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“Kobe would go out of his way to prove this tactic didn’t work” — Shane Battier tells the story behind the famous "hand in the face" tactic he used on Kobe Bryant

You had to play 3D chess just to contain Kobe Bryant.
Los Angeles Lakers shooting guard Kobe Bryant controls the ball against the defense of Miami Heat small forward Shane Battier

One of the most notable basketball moves attached to Shane Battier’s NBA career was the hand-in-the-face defensive tactic he often applied to Kobe Bryant. In case you don’t know what it is, here’s a vintage photo of Battier guarding Bryant with his famous hand-in-the-face gesture.

Battier often utilized this when he went against Bryant, most notably in the 2009 NBA playoffs when the Los Angeles Lakers battled the Houston Rockets in the Western Conference Semifinals. Battier had the assignment of locking up Kobe and did his homework by studying an extensive scouting report about Bryant’s offensive moves.

The Rockets forward learned that Bryant’s most significant weakness (at least offensively) was the 2-point dribble jump shot, and so he created the hand-in-the-face gesture because of this.

Battier dared Bryant to take his weakest jump shot.

So during the 7-game series in the Semifinals, Battier realized that the hand-in-the-face tactic was a mental game he played with Kobe. Bryant knew that Battier deployed this defensive strategy on him because he dared the Laker to shoot a 2-point dribble jump shot. As a result, the 5-time champion went out of his way to make sure to prove that the tactic didn’t work.

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You know I got a lot of acclaim for the hand-in-the-face tactic. And so people misunderstand like why I did that and if especially for a guy like Kobe. I knew Kobe would go out of his way to prove that this tactic wouldn’t work because he never wanted to admit he had a weakness. Well, what’s the only way that he can prove that this doesn’t work? Is to take a long 2-point dribble jump shot. What is Kobe Bryant’s worst shot? A long 2-point dribble jump shot,Battier shared in the Showtime Basketball podcast.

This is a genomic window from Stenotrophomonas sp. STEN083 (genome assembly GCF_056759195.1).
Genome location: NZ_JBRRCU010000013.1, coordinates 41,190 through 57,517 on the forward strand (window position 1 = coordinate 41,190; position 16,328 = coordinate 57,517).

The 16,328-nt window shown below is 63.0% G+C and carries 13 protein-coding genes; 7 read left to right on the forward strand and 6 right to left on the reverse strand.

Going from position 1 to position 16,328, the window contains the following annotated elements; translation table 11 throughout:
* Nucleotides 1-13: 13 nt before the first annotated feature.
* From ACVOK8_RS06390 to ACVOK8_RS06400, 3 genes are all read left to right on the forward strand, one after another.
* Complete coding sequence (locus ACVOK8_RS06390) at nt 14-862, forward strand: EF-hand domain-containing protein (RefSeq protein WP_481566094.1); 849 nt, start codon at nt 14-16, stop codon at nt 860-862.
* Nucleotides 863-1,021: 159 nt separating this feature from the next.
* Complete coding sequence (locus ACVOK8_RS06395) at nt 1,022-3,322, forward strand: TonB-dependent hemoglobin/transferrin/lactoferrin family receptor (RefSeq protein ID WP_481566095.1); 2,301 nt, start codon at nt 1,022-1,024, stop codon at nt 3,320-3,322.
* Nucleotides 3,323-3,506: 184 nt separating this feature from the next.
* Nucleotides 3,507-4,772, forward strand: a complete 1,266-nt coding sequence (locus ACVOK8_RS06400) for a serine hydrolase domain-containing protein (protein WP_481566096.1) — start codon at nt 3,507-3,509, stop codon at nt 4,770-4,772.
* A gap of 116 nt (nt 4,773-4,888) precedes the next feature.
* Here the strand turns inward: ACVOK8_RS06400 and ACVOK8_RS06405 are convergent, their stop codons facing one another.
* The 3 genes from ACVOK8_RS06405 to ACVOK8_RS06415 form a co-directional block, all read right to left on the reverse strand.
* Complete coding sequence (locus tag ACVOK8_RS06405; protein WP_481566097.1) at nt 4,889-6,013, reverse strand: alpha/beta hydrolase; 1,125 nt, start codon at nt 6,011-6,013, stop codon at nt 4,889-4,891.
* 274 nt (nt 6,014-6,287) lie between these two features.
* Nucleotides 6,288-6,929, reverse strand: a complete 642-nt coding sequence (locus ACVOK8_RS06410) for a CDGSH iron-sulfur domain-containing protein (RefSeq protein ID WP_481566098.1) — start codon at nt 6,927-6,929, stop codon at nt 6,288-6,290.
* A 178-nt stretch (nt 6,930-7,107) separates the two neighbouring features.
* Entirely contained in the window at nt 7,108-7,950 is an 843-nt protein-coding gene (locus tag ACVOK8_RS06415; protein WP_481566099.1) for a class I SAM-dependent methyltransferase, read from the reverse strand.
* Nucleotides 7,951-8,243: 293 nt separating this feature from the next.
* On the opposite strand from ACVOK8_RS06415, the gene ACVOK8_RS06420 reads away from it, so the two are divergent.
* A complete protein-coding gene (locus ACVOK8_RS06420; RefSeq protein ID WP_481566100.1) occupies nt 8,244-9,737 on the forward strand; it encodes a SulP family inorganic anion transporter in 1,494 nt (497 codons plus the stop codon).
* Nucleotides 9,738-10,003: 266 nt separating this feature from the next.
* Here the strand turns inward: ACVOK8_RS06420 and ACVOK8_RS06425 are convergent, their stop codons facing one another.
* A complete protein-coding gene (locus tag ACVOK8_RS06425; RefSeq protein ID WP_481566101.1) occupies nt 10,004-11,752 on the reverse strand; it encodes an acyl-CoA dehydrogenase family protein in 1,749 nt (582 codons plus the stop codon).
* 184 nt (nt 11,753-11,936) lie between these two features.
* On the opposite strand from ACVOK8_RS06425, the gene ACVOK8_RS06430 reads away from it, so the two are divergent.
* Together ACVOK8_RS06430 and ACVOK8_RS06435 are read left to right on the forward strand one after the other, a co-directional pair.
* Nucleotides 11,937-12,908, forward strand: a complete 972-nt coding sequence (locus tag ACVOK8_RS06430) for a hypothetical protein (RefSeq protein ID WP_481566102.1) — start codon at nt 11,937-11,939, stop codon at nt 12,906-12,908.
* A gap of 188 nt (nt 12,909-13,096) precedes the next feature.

Battier also shared that he was completely fine with Bryant trying to prove that his hand-in-the-face tactic wouldn’t work because it forced the latter to shoot more 2-point dribble jump shots.

All I cared about was that he took that shot. And I knew if he took enough of those shots, he was never going to have like these huge, huge huge games over a long period of time.Battier added.“That was the mental game I played with Kobe.

Bryant vs. Battier

Although Bryant went on the record to say that Tony Allen was the defender that gave him the most problems throughout his career, Battier is also considered one of the best to defend the Laker legend.

As mentioned above, their best battles happened in the 2009 Semi-Conference Finals, which went to 7 games. In those 7 games, Kobe put up 27.4 points, 3.7 assists, and 5.0 rebounds in an average of 37.9 minutes per game. As seen in the highlight compilation below, look how many times Bryant had to take 2-point jump shots and was even fired up when defended by Battier.

Moreover, according to Basketball Reference, Bryant averaged 28.6 points per game against Battier’s teams on 43.4% shooting. His efficiency when being guarded by the Rockets forward was slightly lower than his career average (44.7%).

So technically, the stats prove that Battier’s hand-in-the-gesture managed to disrupt Bryant’s offensive game, but like he always does, Kobe conquered it and proved that he was no tactic that could stop him during his prime. 

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